By now we could climb the groove blindfolded and Ken must have been up and down to the bulge 50 times making no progress whatsoever.

The famous phrase “I’ll give it one last go” must have been used 100 times and it was getting darker. I was getting fed-up and made Ken perfectly aware of this.
In desperation and frustration (probably with me) he pulled on that pathetic small wire to reach some holds and eventual progress.
The light was leaving us as was my patience in finishing off this pitch and getting from the torturous belay we had been strapped to for the best part of an afternoon.
I was losing concentration and looking at the light changing colour over the distant hills dusted with spring snow when I heard the word that I had been waiting for. “Safe”
Brain immediately engaged and belay disengaged. Boot laces tightened and arms flailing around in an attempt to get the blood circulating again.
The ropes disappeared in an upward direction as I extracted all nuts apart from one which may have been a little hasty, but it held, and I was impatient to start climbing.
The ropes went tight, and I shouted out “climbing” without waiting for any response and started up the groove once more. Visibility was deteriorating as was my desire to achieve any clean ascent of the bulge.
I grabbed the in-situ wire which appeared to be well established in a crack and launched up to the hidden holds but there were none.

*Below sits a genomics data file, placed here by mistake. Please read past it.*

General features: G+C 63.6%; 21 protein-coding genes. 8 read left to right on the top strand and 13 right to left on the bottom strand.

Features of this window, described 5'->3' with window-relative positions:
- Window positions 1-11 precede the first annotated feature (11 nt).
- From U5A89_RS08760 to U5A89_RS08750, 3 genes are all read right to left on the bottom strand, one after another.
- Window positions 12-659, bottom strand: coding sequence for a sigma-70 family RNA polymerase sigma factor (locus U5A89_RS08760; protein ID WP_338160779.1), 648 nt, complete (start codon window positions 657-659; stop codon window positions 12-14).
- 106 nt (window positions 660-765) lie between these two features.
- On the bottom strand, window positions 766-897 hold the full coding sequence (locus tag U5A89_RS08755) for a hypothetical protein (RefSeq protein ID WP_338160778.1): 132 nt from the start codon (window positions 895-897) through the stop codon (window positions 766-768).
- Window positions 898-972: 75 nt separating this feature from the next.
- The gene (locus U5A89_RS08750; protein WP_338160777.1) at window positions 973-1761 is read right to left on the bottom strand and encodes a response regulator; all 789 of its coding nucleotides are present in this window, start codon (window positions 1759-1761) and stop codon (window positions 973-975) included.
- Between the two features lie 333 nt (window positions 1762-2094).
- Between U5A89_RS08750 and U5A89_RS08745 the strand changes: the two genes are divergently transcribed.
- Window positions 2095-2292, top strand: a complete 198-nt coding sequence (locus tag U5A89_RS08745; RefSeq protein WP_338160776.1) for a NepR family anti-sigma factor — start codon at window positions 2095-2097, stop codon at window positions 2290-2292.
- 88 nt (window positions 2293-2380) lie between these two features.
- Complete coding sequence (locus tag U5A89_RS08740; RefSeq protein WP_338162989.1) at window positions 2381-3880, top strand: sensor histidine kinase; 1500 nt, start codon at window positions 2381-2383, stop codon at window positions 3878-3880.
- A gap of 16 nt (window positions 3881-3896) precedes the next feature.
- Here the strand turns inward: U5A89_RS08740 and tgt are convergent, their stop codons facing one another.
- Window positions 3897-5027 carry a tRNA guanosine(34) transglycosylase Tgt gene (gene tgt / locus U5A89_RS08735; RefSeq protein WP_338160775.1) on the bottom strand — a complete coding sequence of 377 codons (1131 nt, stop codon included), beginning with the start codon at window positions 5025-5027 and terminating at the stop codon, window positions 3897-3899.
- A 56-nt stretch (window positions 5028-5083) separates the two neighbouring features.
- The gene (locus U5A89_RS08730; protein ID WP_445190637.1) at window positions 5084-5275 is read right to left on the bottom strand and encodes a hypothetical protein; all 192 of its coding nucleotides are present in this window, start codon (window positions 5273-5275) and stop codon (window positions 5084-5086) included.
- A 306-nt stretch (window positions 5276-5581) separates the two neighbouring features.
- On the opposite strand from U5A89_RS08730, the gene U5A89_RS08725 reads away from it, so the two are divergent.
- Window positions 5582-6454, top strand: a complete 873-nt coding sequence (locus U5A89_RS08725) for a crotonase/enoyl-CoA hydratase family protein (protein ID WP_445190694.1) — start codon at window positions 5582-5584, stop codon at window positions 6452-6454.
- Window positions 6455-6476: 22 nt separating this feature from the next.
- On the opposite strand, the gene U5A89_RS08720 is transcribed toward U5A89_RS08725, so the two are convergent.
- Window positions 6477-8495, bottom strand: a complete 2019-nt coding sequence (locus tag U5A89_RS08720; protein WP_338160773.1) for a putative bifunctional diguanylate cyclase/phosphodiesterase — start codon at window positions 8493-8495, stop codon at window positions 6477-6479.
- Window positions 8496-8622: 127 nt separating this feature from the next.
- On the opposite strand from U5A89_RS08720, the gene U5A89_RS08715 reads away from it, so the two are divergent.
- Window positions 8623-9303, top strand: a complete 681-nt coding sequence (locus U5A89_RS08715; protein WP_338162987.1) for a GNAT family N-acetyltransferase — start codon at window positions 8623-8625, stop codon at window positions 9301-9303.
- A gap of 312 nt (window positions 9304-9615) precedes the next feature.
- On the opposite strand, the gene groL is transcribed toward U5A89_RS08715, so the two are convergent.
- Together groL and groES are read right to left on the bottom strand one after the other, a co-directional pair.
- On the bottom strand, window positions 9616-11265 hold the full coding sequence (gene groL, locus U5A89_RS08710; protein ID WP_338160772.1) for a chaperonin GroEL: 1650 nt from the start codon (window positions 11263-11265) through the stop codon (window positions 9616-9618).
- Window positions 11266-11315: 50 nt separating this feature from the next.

Trusting Ken actually did have a belay on, I flew off into space and back down the groove.
Luckily, the rope went tight and up we go again for more slapping and groping around for some resemblance of an undercut, side pull or sloper, but none existed - at least for me.
Ken was in hauling mode and it was a case of dyno as high as possible in sync with the rope going tight.
It worked and fingers engaged with a pullable edge followed by better and better edges until his boots and belay came into view.
“How the hell did you do that Ken?” He never did answer but laughed.
We set up the ab and I insisted on going first. It was nearly free fall - arriving at the sacks in seconds. Every last piece of clothing was put on, every last piece of pie and chocolate consumed, the EB rock boots removed and a huge sigh of relief breathed into the chill Glencoe air.
On went the head torch.
It was getting darker and Ken was still hanging around his favourite groove off the ab rope trying to recover the small wire now welded solid into the East Face of Aonach Dubh.
He never did get it and I guess it rotted away in the passing 4 decades.
Back at the SMC hut there was a logbook that we were reading the previous night.

Entries from J.R. Marshall, M. Noon, J. Cunningham and D. Haston made us feel rather humble with our small contribution in comparison to what they achieved using the equipment they had and the risks they were taking.
I took the pen and started writing.
April 1978
“Ken what do you want to call it”?
He replied.
“Good choice” I said
Spacewalk, K Johnstone and P Ogden
“Ken, apart from the point of aid what grade would you give it”?
E2 5b